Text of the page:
6 Vickery, Michael, Society, economics, and politics in Pre-Angkor Cambodia: The 7th–8th centuries (Tokyo: Centre for East Asian Cultural Studies for Unesco; Toyo Bunko, 1998).

7 Lost kingdoms: Hindu–Buddhist sculpture of early Southeast Asia, ed. Guy, John (New York: Metropolitan Museum of Art, 2014).

8 Coedès, The Indianized states; Majumdar, Ramesh Chandra, Ancient Indian colonisation in South-East Asia, Maharaja Sayajirao Gaekwad Honorarium Lectures, 1953–1954 (Baroda: M.S. University of Baroda Press, 1955).

9 Hutterer, ‘Early Southeast Asia’: 562.

10 William Southworth, ‘The coastal states of Champa’ (pp. 211–13), and Miriam Stark, ‘Pre-Angkorian and Angkorian Cambodia’ (pp. 89–119), in Glover and Bellwood, Southeast Asia from prehistory to history.

11 Eyre, Chureekamol Onsuwan, ‘Social variation and dynamics in metal age and protohistoric central Thailand: A regional perspective’, Asian Perspectives 49, 1 (2011): 4384 .

12 Rispoli, Fiorella, Ciarla, Roberto and Pigott, Vincent C., ‘Establishing the prehistoric cultural sequence for the Lopburi region, central Thailand’, Journal of World Prehistory 26, 2 (2013): 101–71; Eyre (‘Social variation and dynamics’) identifies this localism at a regional level in central Thailand as well.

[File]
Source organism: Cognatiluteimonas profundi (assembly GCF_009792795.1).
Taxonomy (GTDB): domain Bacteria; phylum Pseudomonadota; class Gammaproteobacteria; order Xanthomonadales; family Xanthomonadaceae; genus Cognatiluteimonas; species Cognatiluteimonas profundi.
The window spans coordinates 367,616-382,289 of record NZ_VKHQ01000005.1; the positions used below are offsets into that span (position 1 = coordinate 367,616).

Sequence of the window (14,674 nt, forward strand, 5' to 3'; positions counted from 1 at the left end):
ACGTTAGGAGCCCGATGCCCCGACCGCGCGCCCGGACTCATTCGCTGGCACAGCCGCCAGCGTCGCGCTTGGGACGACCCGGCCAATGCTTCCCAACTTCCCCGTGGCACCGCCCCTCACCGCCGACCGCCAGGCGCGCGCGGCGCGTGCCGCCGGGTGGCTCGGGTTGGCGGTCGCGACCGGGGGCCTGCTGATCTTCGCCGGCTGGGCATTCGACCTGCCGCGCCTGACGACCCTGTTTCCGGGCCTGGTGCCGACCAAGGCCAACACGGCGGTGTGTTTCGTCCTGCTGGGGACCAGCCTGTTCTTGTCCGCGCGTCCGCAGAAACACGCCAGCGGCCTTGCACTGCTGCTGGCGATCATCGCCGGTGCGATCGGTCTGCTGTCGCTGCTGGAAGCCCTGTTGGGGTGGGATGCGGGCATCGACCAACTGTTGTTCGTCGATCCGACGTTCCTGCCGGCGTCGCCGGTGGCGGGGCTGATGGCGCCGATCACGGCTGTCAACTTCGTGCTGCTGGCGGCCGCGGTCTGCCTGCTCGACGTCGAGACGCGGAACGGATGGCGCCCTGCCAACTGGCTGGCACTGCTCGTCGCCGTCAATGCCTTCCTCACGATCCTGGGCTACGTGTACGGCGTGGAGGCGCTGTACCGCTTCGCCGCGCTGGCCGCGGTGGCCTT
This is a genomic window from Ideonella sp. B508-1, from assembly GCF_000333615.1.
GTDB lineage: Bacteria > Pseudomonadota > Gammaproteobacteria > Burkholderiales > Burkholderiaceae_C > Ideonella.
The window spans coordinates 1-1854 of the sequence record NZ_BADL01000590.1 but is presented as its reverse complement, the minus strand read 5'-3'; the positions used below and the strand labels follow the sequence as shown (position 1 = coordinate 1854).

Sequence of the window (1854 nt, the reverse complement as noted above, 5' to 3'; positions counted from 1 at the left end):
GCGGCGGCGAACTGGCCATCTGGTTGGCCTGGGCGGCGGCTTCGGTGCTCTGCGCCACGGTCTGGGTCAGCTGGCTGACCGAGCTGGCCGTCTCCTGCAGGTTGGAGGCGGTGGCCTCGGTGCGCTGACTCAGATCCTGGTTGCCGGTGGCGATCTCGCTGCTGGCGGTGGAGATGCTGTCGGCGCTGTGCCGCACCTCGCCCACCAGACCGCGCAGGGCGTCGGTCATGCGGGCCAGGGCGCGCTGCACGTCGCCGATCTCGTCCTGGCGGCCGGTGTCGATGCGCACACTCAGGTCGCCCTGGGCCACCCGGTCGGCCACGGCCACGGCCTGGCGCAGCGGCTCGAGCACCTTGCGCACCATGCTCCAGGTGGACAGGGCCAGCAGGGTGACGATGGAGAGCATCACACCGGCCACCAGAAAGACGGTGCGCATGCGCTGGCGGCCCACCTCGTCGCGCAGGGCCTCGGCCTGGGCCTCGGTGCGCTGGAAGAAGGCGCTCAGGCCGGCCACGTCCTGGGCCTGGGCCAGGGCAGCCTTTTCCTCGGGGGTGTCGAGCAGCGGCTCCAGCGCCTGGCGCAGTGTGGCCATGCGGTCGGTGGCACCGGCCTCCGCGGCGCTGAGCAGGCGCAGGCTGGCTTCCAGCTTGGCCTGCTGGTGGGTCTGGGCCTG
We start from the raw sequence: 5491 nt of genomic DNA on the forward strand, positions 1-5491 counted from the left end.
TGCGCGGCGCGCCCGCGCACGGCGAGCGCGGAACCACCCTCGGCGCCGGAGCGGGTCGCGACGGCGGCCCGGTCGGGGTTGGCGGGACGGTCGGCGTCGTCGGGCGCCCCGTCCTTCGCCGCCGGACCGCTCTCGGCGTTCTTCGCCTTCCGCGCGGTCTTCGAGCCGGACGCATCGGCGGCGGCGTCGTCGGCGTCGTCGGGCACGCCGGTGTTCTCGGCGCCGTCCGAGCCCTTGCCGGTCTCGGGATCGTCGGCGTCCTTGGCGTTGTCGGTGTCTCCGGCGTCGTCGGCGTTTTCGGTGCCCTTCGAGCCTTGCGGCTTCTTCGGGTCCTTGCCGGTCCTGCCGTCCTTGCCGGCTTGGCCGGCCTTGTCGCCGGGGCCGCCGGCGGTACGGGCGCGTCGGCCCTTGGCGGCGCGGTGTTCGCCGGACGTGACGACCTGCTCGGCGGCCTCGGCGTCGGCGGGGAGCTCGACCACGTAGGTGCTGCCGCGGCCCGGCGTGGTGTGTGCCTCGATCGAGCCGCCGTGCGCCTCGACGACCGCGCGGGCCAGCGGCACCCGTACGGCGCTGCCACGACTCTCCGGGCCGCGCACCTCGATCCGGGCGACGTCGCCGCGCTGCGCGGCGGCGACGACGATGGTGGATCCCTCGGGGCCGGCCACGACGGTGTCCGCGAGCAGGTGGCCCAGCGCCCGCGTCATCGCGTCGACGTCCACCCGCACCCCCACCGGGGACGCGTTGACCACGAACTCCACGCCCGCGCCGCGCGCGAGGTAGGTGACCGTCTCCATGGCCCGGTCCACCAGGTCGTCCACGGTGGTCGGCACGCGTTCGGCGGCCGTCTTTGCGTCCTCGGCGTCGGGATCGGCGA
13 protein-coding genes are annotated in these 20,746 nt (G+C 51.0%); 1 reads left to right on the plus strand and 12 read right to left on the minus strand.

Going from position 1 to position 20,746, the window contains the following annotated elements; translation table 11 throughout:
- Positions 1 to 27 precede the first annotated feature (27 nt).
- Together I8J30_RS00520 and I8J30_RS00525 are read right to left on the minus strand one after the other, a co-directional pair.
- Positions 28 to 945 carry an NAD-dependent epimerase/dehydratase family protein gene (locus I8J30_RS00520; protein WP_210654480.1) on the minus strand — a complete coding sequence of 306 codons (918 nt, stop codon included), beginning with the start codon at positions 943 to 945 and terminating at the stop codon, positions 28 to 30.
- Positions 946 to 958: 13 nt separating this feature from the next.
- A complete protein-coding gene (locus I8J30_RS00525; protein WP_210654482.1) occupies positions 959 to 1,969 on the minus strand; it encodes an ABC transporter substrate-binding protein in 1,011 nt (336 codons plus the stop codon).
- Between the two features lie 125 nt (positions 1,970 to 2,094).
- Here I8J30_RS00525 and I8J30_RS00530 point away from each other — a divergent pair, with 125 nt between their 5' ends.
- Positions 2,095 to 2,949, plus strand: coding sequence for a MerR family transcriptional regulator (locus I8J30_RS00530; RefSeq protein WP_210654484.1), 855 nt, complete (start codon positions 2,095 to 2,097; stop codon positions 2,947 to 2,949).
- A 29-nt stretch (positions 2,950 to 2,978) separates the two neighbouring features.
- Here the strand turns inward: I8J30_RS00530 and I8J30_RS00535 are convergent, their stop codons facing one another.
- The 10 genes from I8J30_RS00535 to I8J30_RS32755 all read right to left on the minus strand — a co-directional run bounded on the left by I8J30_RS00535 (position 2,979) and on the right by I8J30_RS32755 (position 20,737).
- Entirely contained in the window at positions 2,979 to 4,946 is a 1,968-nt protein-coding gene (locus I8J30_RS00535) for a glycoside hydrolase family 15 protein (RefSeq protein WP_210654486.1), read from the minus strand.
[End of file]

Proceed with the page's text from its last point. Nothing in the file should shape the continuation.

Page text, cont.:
13 See Higham, this vol.; and Rispoli et al., ‘Establishing the prehistoric’.

14 Bellina, Bérénice, ‘Beads, social change and interaction between India and Southeast Asia’, Antiquity 77, 296 (2003): 285–97; Glover, Ian and Bellina, Bérénice, ‘Ban Don Ta Phet and Khao Sam Kaeo: The earliest Indian contacts re-assessed’, in Early interactions between South and Southeast Asia: Reflections on cross-cultural exchange, ed. Manguin, Pierre-Yves, Mani, A. and Wade, Geoff (Singapore: ISEAS; New Delhi: Manohar, 2011), pp. 1746 .

15 Pollock, Sheldon I., The language of the gods in the world of men: Sanskrit, culture and power in premodern India (Berkeley: University of California Press, 2009), pp. 123–5.

16 Battacharya, Kamaleswar, ‘The religions of ancient Cambodia’, in Sculpture of Angkor and ancient Cambodia: Millennium of glory, ed. Jessup, Helen I. and Zéphir, Thierry (Washington, D.C.: National Gallery of Art, 1997), pp. 36–9.

17 Lavy, Paul, ‘As in heaven, so on earth: The politics of Viṣṇu, Śiva and Harihara images in preangkorian Khmer civilisation’, Journal of Southeast Asian Studies 34, 1 (2003): 26–7; see also Revire, this vol.

18 Barram, Andrew and Glover, Ian, ‘Re-thinking Dvaravati’, in From Homo erectus to the living traditions: Choice of papers from the 11th International Conference of the European Association of Southeast Asian Archaeologists, ed. Pautreau, Jean-Pierre et al. (Chiang Mai: Silkworm, 2008), pp. 175–82.

19 Gorman, Chester F. and Solheim, Wilhelm G. II, ‘Archaeological salvage program: Northeastern Thailand — first season’, Journal of the Siam Society 54, 2 (1966): 111–81.

20 Following Early South East Asia: Essays in archaeology, history and historical geography, ed. Smith, Ralph B. and Watson, William (New York: Oxford University Press, 1979).